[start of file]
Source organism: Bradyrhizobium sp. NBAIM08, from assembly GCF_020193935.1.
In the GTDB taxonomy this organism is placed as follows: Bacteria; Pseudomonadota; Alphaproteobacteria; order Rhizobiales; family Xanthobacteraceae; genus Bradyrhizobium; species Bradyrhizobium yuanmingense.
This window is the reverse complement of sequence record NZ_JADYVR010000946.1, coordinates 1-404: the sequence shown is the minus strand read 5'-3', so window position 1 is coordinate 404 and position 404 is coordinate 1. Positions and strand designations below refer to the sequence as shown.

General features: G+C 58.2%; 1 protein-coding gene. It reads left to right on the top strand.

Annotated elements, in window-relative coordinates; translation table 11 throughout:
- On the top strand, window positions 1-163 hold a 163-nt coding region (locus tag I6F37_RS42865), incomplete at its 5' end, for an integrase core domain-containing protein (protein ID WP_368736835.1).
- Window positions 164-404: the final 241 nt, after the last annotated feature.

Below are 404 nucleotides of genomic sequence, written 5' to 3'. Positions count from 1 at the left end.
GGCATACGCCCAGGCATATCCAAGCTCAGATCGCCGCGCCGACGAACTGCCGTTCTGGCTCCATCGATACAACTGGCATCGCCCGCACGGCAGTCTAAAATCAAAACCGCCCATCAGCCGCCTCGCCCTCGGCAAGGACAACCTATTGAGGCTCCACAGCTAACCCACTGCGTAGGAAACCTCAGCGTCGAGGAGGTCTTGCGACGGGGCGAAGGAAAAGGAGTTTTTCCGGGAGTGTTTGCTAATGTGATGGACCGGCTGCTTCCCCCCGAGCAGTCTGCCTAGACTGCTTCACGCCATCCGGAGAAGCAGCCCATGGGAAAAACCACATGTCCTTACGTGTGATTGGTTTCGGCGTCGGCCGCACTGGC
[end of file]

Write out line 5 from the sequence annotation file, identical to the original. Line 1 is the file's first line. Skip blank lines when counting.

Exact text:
Annotated elements, in window-relative coordinates; translation table 11 throughout: